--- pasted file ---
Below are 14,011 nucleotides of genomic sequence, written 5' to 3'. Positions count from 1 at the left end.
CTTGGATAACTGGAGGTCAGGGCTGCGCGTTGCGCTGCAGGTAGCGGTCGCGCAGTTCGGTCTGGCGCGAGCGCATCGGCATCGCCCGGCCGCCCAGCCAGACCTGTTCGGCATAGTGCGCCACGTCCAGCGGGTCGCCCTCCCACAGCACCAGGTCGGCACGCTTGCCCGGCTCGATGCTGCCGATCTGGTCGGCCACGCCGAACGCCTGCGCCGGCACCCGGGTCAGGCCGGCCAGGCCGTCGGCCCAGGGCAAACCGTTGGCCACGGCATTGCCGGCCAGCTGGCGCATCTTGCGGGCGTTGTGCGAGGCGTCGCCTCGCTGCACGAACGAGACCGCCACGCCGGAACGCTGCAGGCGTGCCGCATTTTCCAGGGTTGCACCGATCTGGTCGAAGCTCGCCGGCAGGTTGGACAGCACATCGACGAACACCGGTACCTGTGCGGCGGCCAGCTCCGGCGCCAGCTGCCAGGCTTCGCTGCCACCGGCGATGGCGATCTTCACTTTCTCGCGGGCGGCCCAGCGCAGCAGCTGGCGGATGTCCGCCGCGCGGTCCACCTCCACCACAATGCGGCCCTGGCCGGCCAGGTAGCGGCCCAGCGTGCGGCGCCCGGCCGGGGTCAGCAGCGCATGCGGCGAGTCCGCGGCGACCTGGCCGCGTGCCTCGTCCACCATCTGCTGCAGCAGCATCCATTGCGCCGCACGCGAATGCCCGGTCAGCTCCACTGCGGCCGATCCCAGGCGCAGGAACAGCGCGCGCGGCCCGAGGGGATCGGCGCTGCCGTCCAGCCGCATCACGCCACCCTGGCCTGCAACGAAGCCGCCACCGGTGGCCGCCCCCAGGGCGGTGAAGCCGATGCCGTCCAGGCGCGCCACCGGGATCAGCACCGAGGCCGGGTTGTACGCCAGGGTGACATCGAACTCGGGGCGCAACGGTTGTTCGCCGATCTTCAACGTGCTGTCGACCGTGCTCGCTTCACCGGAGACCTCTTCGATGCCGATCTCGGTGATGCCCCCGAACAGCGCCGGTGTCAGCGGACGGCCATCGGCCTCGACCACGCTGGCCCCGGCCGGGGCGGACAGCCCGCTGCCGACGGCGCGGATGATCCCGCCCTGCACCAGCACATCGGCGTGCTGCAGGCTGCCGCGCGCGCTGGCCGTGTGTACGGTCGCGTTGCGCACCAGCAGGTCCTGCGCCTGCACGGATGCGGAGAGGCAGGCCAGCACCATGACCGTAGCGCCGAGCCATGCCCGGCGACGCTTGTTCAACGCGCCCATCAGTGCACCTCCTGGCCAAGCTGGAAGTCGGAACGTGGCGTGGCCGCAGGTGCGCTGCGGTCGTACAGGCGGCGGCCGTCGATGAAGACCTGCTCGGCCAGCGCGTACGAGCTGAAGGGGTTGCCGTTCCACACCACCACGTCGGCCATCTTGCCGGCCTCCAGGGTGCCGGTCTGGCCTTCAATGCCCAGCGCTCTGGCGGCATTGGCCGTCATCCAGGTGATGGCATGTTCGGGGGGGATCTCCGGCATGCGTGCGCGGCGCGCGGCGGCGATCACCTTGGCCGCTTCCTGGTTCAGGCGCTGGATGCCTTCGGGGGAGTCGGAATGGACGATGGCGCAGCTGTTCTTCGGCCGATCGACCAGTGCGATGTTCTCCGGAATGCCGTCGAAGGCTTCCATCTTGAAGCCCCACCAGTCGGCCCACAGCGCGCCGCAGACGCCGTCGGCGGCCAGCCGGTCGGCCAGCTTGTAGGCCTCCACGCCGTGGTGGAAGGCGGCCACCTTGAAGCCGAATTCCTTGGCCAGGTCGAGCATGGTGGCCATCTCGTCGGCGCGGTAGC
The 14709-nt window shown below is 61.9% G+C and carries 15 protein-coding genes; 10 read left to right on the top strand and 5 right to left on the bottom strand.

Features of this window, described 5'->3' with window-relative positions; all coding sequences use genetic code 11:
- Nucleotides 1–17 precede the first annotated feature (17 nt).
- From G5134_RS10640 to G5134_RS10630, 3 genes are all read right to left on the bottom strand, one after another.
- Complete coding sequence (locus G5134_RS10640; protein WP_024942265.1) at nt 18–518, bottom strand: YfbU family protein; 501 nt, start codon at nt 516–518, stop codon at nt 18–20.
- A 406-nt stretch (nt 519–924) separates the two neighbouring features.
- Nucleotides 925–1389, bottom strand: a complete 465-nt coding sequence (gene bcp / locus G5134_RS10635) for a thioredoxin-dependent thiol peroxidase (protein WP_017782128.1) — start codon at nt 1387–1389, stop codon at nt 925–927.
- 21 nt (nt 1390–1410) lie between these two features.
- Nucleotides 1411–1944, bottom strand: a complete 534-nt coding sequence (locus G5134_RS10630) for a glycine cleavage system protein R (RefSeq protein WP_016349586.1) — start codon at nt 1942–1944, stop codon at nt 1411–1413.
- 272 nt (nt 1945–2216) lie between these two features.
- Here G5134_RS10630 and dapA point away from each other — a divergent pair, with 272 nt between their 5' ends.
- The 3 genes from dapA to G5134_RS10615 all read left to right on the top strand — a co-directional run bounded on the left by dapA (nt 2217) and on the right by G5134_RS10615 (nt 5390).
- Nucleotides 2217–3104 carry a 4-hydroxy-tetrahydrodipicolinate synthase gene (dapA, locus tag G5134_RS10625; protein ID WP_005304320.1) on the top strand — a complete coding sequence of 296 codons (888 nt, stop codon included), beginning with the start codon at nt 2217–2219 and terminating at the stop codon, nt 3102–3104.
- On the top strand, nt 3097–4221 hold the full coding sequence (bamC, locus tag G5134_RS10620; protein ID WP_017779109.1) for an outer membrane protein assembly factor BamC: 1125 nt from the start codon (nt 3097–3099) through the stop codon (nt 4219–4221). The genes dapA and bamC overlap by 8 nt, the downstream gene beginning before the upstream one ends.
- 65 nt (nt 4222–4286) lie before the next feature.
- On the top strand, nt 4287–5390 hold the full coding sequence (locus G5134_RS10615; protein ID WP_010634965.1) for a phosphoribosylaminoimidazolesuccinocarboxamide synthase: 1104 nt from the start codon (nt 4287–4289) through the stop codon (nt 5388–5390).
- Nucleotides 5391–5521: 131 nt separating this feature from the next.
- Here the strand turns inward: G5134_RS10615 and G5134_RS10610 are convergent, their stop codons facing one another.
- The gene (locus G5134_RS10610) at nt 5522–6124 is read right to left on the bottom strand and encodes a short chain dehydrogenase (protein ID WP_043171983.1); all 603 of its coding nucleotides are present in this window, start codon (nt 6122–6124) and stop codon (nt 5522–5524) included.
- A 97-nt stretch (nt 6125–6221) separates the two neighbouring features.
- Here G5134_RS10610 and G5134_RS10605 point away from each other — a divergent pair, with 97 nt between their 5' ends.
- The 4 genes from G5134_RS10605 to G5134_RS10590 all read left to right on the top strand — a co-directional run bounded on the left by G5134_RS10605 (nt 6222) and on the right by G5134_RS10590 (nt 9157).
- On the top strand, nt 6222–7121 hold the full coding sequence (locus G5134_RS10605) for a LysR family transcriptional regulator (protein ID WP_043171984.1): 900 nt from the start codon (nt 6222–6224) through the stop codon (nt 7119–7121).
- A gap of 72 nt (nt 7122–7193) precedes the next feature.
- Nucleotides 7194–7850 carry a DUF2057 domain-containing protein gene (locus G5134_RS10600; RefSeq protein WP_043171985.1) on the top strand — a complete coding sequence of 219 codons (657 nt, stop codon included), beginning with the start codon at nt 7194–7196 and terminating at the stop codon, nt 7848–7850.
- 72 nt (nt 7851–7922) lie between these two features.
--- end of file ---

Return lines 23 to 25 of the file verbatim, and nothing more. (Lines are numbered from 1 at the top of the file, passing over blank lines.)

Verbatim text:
- Here G5134_RS10610 and G5134_RS10605 point away from each other — a divergent pair, with 97 nt between their 5' ends.
- The 4 genes from G5134_RS10605 to G5134_RS10590 all read left to right on the top strand — a co-directional run bounded on the left by G5134_RS10605 (nt 6222) and on the right by G5134_RS10590 (nt 9157).
- On the top strand, nt 6222–7121 hold the full coding sequence (locus G5134_RS10605) for a LysR family transcriptional regulator (protein ID WP_043171984.1): 900 nt from the start codon (nt 6222–6224) through the stop codon (nt 7119–7121).